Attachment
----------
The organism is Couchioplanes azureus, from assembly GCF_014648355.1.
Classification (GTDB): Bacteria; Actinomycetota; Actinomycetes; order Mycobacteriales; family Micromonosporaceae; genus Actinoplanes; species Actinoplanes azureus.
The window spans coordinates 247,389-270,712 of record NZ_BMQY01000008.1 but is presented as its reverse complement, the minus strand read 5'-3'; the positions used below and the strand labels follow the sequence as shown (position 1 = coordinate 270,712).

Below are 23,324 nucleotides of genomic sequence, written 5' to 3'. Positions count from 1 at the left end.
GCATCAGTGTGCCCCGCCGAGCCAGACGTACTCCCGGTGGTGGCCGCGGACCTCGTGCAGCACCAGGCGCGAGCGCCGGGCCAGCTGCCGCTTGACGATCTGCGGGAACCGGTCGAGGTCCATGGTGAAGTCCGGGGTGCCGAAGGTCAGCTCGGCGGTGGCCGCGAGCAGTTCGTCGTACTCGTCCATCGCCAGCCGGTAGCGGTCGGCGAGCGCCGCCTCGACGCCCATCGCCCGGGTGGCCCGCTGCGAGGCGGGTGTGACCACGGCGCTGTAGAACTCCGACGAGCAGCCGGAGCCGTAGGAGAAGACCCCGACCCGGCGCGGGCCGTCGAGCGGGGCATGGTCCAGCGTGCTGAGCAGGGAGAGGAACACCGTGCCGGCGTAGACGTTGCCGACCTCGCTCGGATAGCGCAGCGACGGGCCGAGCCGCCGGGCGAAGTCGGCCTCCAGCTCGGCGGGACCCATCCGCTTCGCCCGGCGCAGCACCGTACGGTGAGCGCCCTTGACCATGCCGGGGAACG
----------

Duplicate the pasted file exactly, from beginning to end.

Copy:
The organism is Couchioplanes azureus, from assembly GCF_014648355.1.
Classification (GTDB): Bacteria; Actinomycetota; Actinomycetes; order Mycobacteriales; family Micromonosporaceae; genus Actinoplanes; species Actinoplanes azureus.
The window spans coordinates 247,389-270,712 of record NZ_BMQY01000008.1 but is presented as its reverse complement, the minus strand read 5'-3'; the positions used below and the strand labels follow the sequence as shown (position 1 = coordinate 270,712).

Below are 23,324 nucleotides of genomic sequence, written 5' to 3'. Positions count from 1 at the left end.
GCATCAGTGTGCCCCGCCGAGCCAGACGTACTCCCGGTGGTGGCCGCGGACCTCGTGCAGCACCAGGCGCGAGCGCCGGGCCAGCTGCCGCTTGACGATCTGCGGGAACCGGTCGAGGTCCATGGTGAAGTCCGGGGTGCCGAAGGTCAGCTCGGCGGTGGCCGCGAGCAGTTCGTCGTACTCGTCCATCGCCAGCCGGTAGCGGTCGGCGAGCGCCGCCTCGACGCCCATCGCCCGGGTGGCCCGCTGCGAGGCGGGTGTGACCACGGCGCTGTAGAACTCCGACGAGCAGCCGGAGCCGTAGGAGAAGACCCCGACCCGGCGCGGGCCGTCGAGCGGGGCATGGTCCAGCGTGCTGAGCAGGGAGAGGAACACCGTGCCGGCGTAGACGTTGCCGACCTCGCTCGGATAGCGCAGCGACGGGCCGAGCCGCCGGGCGAAGTCGGCCTCCAGCTCGGCGGGACCCATCCGCTTCGCCCGGCGCAGCACCGTACGGTGAGCGCCCTTGACCATGCCGGGGAACG